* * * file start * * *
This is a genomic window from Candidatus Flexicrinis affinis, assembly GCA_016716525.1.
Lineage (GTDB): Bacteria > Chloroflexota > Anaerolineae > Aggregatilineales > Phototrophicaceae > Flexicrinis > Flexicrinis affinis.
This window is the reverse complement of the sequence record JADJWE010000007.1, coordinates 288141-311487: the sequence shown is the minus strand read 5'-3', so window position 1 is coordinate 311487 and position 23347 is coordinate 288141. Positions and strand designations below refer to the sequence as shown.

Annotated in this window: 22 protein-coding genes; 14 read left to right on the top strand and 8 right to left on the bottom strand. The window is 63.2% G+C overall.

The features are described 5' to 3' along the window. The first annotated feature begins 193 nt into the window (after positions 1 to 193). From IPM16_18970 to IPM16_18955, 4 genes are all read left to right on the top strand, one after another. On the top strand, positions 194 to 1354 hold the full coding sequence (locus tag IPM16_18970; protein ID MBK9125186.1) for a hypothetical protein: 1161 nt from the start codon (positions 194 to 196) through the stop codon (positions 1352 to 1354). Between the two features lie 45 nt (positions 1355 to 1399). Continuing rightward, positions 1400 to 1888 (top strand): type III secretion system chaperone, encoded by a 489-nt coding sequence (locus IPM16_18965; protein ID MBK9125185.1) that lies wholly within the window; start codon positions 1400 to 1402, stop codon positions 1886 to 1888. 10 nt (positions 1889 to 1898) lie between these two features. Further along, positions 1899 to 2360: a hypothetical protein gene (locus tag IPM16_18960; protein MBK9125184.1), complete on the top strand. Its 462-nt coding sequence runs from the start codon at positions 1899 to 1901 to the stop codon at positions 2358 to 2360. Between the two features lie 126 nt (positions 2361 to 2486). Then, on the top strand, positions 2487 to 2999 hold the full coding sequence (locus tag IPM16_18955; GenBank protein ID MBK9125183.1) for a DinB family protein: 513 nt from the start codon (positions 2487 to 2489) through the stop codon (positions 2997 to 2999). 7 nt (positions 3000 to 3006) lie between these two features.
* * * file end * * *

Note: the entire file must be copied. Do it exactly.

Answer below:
This is a genomic window from Candidatus Flexicrinis affinis, assembly GCA_016716525.1.
Lineage (GTDB): Bacteria > Chloroflexota > Anaerolineae > Aggregatilineales > Phototrophicaceae > Flexicrinis > Flexicrinis affinis.
This window is the reverse complement of the sequence record JADJWE010000007.1, coordinates 288141-311487: the sequence shown is the minus strand read 5'-3', so window position 1 is coordinate 311487 and position 23347 is coordinate 288141. Positions and strand designations below refer to the sequence as shown.

Annotated in this window: 22 protein-coding genes; 14 read left to right on the top strand and 8 right to left on the bottom strand. The window is 63.2% G+C overall.

The features are described 5' to 3' along the window. The first annotated feature begins 193 nt into the window (after positions 1 to 193). From IPM16_18970 to IPM16_18955, 4 genes are all read left to right on the top strand, one after another. On the top strand, positions 194 to 1354 hold the full coding sequence (locus tag IPM16_18970; protein ID MBK9125186.1) for a hypothetical protein: 1161 nt from the start codon (positions 194 to 196) through the stop codon (positions 1352 to 1354). Between the two features lie 45 nt (positions 1355 to 1399). Continuing rightward, positions 1400 to 1888 (top strand): type III secretion system chaperone, encoded by a 489-nt coding sequence (locus IPM16_18965; protein ID MBK9125185.1) that lies wholly within the window; start codon positions 1400 to 1402, stop codon positions 1886 to 1888. 10 nt (positions 1889 to 1898) lie between these two features. Further along, positions 1899 to 2360: a hypothetical protein gene (locus tag IPM16_18960; protein MBK9125184.1), complete on the top strand. Its 462-nt coding sequence runs from the start codon at positions 1899 to 1901 to the stop codon at positions 2358 to 2360. Between the two features lie 126 nt (positions 2361 to 2486). Then, on the top strand, positions 2487 to 2999 hold the full coding sequence (locus tag IPM16_18955; GenBank protein ID MBK9125183.1) for a DinB family protein: 513 nt from the start codon (positions 2487 to 2489) through the stop codon (positions 2997 to 2999). 7 nt (positions 3000 to 3006) lie between these two features.